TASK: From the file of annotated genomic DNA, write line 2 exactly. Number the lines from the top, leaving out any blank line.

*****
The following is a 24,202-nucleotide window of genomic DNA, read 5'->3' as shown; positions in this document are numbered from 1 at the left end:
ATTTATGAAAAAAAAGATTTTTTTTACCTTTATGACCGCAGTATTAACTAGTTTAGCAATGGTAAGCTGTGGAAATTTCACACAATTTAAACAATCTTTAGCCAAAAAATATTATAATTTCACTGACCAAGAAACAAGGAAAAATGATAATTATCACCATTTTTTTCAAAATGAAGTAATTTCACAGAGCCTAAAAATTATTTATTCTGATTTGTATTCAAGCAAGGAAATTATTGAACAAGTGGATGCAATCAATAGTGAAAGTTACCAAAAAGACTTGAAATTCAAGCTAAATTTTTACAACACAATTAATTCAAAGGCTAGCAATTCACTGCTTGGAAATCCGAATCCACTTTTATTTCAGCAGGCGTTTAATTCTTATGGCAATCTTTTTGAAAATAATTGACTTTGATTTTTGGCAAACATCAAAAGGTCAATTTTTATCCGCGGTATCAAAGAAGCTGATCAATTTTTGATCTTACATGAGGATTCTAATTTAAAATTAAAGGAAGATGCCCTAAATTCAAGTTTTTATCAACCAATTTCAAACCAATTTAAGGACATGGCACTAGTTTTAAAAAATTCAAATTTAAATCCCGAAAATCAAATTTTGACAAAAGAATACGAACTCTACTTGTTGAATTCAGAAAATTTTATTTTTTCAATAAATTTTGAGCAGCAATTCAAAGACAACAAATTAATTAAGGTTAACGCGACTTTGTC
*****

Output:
ATTTATGAAAAAAAAGATTTTTTTTACCTTTATGACCGCAGTATTAACTAGTTTAGCAATGGTAAGCTGTGGAAATTTCACACAATTTAAACAATCTTTAGCCAAAAAATATTATAATTTCACTGACCAAGAAACAAGGAAAAATGATAATTATCACCATTTTTTTCAAAATGAAGTAATTTCACAGAGCCTAAAAATTATTTATTCTGATTTGTATTCAAGCAAGGAAATTATTGAACAAGTGGATGCAATCAATAGTGAAAGTTACCAAAAAGACTTGAAATTCAAGCTAAATTTTTACAACACAATTAATTCAAAGGCTAGCAATTCACTGCTTGGAAATCCGAATCCACTTTTATTTCAGCAGGCGTTTAATTCTTATGGCAATCTTTTTGAAAATAATTGACTTTGATTTTTGGCAAACATCAAAAGGTCAATTTTTATCCGCGGTATCAAAGAAGCTGATCAATTTTTGATCTTACATGAGGATTCTAATTTAAAATTAAAGGAAGATGCCCTAAATTCAAGTTTTTATCAACCAATTTCAAACCAATTTAAGGACATGGCACTAGTTTTAAAAAATTCAAATTTAAATCCCGAAAATCAAATTTTGACAAAAGAATACGAACTCTACTTGTTGAATTCAGAAAATTTTATTTTTTCAATAAATTTTGAGCAGCAATTCAAAGACAACAAATTAATTAAGGTTAACGCGACTTTGTC